Jun 29,2007 00:00
Q: I have enclosed a photo of a pair of American Indian gauntlets that were passed down to me. They were authenticated by a curator of the Buffalo Bill Cody Museum in Cody, Wyo. The curator told me the gauntlets were made in the 1880s in the Great Lakes region and are in good condition. The embroidered design is made of extremely small stitches on fine leather rather than beadwork.
Can you give me an idea of their value?
A: Gauntlets are traditionally gloves with cuffs that cover the wrists. Native people inspired by gloves worn by soldiers and settlers adopted the style and created their own versions.
Typically, they were decorated with beadwork or embroidered floral or pictorial designs and included fringe flowing from the cuffs.
GAUNTLETS - These western-style museum-quality gauntlets are probably worth between $600 to $1,200. CNS Photo. NIPPON MARK - 'Nippon' means Japan in Japanese and was used in trademarks from 1891 to around 1921. The letter 'M' represents the Morimura brothers, New York importers of porcelain from Japan. CNS Illustration.
GAUNTLETS - These western-style museum-quality gauntlets are probably worth between $600 to $1,200. CNS Photo.
NIPPON MARK - 'Nippon' means Japan in Japanese and was used in trademarks from 1891 to around 1921. The letter 'M' represents the Morimura brothers, New York importers of porcelain from Japan. CNS Illustration.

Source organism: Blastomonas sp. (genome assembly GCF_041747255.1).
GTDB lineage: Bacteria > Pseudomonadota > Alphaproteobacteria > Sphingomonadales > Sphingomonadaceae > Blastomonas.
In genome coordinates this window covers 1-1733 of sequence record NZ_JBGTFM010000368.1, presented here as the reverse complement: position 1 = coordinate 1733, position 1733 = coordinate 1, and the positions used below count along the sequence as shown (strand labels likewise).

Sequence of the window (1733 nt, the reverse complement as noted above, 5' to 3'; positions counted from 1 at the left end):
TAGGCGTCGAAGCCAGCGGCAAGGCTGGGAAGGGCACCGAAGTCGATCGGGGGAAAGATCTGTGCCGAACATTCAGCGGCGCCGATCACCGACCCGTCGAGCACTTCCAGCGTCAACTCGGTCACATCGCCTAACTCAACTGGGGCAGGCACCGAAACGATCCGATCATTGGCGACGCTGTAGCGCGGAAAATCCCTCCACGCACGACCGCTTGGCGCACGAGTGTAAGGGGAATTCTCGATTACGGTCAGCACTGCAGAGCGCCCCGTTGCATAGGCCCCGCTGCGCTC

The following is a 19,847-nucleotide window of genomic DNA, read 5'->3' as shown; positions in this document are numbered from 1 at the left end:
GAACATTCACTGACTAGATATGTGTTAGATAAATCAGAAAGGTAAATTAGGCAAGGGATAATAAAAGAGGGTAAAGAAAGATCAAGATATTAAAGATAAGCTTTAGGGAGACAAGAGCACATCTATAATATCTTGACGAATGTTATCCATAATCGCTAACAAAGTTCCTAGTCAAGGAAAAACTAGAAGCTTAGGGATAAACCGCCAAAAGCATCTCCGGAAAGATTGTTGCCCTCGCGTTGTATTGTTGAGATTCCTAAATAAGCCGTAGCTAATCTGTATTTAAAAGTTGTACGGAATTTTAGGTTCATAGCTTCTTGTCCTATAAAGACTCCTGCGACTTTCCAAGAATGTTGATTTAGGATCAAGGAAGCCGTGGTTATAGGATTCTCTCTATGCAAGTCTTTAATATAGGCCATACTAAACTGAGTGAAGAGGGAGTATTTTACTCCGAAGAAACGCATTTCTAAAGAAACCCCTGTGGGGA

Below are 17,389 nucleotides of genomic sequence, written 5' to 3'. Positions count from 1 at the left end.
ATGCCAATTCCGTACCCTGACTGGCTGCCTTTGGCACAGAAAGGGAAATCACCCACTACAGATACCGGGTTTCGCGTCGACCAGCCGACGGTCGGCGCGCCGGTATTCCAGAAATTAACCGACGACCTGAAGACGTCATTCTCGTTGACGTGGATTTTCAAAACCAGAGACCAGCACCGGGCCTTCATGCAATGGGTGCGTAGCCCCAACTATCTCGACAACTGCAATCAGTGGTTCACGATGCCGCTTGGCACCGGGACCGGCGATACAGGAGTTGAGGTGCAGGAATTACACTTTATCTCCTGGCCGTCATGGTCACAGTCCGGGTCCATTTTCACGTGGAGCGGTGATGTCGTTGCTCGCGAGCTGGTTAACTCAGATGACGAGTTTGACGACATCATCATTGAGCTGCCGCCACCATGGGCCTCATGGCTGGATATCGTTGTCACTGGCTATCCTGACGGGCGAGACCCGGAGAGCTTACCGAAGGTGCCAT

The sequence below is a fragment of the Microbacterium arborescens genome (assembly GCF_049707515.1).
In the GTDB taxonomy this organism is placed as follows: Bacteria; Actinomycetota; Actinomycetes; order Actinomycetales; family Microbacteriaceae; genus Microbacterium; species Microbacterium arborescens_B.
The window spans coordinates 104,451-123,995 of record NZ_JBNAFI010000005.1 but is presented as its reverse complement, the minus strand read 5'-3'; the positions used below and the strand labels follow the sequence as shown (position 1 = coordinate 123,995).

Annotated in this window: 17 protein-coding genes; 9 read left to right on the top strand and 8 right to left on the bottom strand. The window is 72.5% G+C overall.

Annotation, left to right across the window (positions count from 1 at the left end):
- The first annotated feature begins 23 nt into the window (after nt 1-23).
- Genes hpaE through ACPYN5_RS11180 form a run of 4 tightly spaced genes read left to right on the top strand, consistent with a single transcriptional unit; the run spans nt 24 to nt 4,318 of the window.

Q: I have a porcelain hot chocolate set that has been in my possession for 50 years. The set is in perfect condition and consists of a hot chocolate pot, six cups and six saucers. They are decorated with pink flowers, green leaves, gold garlands and trim against a creamy white background. I have enclosed the mark that is seen on each piece.
I have been wondering about the history of my set and if it has any value.
A: "Nippon" means Japan in Japanese and was used in trademarks from 1891 to around 1921. The letter "M" represents the Morimura Brothers, New York importers of porcelain from Japan. Nippon porcelain pieces are very desirable antiques.
Your set would probably be worth $400 to $700.
Q: I have a sterling silver coffee service that was given to me approximately 60 years ago. The set consists of a coffee pot, cream pitcher, sugar bowl, and tray. It was made by Reed and Barton.
I would appreciate anything you can tell me about my set.
A: Reed and Barton has made silver hollowware in Taunton, Mass., since 1840. Similar coffee services are in the range of $1,000 to $1,500.
Q: I inherited a porcelain-footed bowl with 10 smaller matching bowls from my grandmother. They are decorated with pale pink peonies and green leaves. Marked on the bottom of each dish are a star and the letters "RIS" in a wreath above the words "Germany" and "Hand Painted."
What can you tell me about my dishes and especially their use?
A: You have a berry set, the large bowl is for serving and the smaller ones are individual bowls. Look again at the mark. What appears to be an "I" is actually a branch that is part of the wreath. The letters "R S" represent Reinhold Schlegelmilch. His porcelain factory was located in Tillowitz, Germany, from 1914 to 1945.
The value of your berry set would probably be $800 to $900.
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Address your questions to Anne McCollam, P.O. Box 247, Notre Dame, IN 46556. Items of a general interest will be answered in this column. Due to the volume of inquiries, she cannot answer individual letters.